On a winter’s day, I lost my way behind the Grand Bazar of Tehran and eventually found myself in front of the tiny and discrete Talachi Zurkhaneh of Imamzadeh Yahya neighborhood. About 500 of these traditional gyms remain in Iran and I was lucky to find this one open. However, such places – exclusively reserved for men – are not always easy to access for foreigners, especially in old and conservative neighborhoods. But with the help of an Iranian relation, I was able to approach these people and photograph them.
Zurkhaneh are holy places for the athletes practicing Pahlevani, an ancient sport combining bodybuilding, moving skills, music, dramatic art and religious worship. In this centuries-old ritual, men perform rhythmic movements with great passion, using tools that symbolically represent ancient weapons. Their strong devotion might seem overemphasized but it’s a fundamental aspect of the Pahlevani ceremonial. Zurkhaneh also plays a social role for these men; a place to chat politics over tea, religion and soccer.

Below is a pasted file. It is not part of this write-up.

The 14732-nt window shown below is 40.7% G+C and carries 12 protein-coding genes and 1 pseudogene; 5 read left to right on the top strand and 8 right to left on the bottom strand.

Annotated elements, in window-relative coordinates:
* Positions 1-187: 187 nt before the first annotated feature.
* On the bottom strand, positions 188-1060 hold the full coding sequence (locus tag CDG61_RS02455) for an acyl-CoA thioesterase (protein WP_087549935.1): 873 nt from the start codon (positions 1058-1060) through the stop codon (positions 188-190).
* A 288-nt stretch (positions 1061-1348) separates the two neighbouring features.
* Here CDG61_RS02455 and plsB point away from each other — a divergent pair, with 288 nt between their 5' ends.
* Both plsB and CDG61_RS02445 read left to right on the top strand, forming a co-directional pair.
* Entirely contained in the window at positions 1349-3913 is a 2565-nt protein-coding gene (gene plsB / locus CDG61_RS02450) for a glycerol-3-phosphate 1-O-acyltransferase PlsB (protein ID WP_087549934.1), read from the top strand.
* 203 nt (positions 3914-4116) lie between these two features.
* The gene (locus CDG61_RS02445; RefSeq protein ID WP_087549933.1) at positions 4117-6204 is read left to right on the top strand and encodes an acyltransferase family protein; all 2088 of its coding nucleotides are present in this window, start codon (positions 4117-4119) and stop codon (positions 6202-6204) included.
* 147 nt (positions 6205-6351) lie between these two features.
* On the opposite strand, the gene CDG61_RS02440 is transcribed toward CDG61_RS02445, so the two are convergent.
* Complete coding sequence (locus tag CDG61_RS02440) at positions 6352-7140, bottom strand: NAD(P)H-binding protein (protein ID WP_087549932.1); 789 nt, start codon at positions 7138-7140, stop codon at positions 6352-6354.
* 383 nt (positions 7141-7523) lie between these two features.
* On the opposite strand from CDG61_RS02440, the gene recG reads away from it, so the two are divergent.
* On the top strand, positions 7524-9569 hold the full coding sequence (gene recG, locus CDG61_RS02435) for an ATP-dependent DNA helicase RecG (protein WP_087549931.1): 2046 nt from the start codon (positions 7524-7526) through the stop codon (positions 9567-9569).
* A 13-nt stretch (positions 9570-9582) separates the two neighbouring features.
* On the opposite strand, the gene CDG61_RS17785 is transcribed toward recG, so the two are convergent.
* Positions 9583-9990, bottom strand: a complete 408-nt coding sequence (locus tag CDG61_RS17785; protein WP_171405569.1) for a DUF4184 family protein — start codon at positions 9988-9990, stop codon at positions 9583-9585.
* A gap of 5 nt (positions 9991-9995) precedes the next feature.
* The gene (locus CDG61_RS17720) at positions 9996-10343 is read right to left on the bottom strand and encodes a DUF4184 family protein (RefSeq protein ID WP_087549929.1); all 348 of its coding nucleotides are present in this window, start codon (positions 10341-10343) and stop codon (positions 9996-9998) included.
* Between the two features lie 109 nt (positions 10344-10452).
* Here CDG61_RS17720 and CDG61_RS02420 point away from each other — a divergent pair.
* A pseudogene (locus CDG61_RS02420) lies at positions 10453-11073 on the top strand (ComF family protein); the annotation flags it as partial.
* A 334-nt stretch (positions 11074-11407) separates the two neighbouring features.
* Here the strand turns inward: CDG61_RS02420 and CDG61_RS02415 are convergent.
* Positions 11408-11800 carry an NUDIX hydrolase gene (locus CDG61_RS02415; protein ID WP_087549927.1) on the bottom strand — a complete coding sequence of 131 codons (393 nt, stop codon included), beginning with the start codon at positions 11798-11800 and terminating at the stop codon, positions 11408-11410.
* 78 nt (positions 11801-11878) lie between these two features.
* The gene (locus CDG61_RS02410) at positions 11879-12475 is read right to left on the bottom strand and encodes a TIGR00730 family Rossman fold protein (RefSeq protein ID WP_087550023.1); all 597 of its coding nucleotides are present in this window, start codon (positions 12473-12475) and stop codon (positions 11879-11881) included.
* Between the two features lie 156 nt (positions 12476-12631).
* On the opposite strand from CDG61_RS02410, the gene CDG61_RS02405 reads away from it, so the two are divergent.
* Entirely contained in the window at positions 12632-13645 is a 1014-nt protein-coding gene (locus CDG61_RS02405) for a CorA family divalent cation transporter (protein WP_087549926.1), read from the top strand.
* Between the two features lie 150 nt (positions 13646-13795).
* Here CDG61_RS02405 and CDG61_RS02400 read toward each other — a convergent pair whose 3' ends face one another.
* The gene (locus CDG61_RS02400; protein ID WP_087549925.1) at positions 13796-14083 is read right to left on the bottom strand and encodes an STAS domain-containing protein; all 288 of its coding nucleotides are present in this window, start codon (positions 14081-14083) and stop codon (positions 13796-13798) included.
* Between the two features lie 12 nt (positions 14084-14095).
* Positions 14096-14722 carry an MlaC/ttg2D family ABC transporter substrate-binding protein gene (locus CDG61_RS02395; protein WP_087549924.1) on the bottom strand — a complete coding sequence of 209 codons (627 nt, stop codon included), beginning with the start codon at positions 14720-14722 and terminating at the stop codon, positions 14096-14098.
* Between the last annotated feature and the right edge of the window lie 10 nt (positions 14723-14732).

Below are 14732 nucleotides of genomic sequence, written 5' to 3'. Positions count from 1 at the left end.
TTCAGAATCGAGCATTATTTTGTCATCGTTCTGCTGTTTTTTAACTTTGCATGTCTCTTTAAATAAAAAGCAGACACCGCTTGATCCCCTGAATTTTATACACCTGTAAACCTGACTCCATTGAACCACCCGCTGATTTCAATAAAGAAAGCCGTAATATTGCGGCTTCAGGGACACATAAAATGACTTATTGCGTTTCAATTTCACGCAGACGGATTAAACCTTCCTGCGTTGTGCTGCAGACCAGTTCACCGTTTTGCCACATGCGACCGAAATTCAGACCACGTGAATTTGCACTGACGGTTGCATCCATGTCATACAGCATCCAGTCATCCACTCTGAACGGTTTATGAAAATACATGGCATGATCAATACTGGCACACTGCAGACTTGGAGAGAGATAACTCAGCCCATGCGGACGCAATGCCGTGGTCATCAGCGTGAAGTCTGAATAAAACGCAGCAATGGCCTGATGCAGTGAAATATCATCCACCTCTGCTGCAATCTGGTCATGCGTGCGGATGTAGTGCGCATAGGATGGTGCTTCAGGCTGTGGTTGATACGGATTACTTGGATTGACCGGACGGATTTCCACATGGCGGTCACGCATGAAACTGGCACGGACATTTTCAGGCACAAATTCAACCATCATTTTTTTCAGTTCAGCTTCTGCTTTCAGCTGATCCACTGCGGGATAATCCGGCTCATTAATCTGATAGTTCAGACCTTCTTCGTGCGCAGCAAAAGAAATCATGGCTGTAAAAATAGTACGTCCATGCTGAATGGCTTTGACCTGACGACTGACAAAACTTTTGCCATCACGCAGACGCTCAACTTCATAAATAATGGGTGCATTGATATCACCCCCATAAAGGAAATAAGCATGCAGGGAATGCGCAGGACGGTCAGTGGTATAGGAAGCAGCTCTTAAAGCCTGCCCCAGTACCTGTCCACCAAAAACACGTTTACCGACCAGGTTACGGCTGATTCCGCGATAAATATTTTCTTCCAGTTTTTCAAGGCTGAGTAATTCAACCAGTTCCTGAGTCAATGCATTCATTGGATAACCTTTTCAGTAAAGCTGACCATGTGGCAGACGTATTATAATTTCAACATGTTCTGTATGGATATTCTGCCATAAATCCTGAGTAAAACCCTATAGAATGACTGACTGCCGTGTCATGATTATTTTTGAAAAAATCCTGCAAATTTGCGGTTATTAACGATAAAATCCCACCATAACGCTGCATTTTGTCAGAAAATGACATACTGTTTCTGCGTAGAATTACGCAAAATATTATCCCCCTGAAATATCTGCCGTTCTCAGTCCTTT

What I discovered in Talachi Zurkhaneh was far more than a theatrical art with wrestling moves. I encountered a group of men perpetuating a sacred heritage that they pass on to future generations. Indeed fathers, as “masters”, transmit skills and manners to their sons as well as essential moral values. Most of these athletes are simple men living ordinary lives. They are postmen, butchers, shopkeepers or taxi drivers. But when they enter a Zurkhaneh, a transformation takes place. They become fighters, singers, worshipers and poets. This fascinating metamorphosis can also be seen as an echo of the remaining pre-Islamic culture and its strong legacy in modern Iran.